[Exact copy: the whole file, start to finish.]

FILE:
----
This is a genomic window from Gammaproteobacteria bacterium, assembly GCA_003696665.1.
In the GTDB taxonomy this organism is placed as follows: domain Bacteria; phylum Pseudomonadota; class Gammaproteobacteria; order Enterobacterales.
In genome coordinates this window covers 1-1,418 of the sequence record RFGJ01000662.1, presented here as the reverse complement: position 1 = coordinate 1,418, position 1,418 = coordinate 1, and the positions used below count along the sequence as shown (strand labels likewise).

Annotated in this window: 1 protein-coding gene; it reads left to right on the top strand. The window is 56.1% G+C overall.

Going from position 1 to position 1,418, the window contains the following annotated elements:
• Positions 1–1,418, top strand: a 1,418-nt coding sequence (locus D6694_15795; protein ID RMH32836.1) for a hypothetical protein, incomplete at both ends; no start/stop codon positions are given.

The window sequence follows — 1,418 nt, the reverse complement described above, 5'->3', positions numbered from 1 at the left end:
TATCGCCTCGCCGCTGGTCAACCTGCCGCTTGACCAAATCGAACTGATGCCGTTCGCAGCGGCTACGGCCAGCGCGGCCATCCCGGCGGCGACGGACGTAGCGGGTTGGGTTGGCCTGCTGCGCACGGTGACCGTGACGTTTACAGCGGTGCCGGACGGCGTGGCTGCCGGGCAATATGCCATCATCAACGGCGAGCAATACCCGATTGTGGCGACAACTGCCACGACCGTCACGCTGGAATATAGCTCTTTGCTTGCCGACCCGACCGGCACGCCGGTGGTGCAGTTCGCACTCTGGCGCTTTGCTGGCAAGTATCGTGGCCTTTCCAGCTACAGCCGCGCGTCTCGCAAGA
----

This is a genomic window from Gammaproteobacteria bacterium, assembly GCA_003696665.1.
In the GTDB taxonomy this organism is placed as follows: domain Bacteria; phylum Pseudomonadota; class Gammaproteobacteria; order Enterobacterales.
In genome coordinates this window covers 1-1,418 of the sequence record RFGJ01000662.1, presented here as the reverse complement: position 1 = coordinate 1,418, position 1,418 = coordinate 1, and the positions used below count along the sequence as shown (strand labels likewise).

Annotated in this window: 1 protein-coding gene; it reads left to right on the top strand. The window is 56.1% G+C overall.

Going from position 1 to position 1,418, the window contains the following annotated elements:
• Positions 1–1,418, top strand: a 1,418-nt coding sequence (locus D6694_15795; protein ID RMH32836.1) for a hypothetical protein, incomplete at both ends; no start/stop codon positions are given.

The window sequence follows — 1,418 nt, the reverse complement described above, 5'->3', positions numbered from 1 at the left end:
TATCGCCTCGCCGCTGGTCAACCTGCCGCTTGACCAAATCGAACTGATGCCGTTCGCAGCGGCTACGGCCAGCGCGGCCATCCCGGCGGCGACGGACGTAGCGGGTTGGGTTGGCCTGCTGCGCACGGTGACCGTGACGTTTACAGCGGTGCCGGACGGCGTGGCTGCCGGGCAATATGCCATCATCAACGGCGAGCAATACCCGATTGTGGCGACAACTGCCACGACCGTCACGCTGGAATATAGCTCTTTGCTTGCCGACCCGACCGGCACGCCGGTGGTGCAGTTCGCACTCTGGCGCTTTGCTGGCAAGTATCGTGGCCTTTCCAGCTACAGCCGCGCGTCTCGCAAGA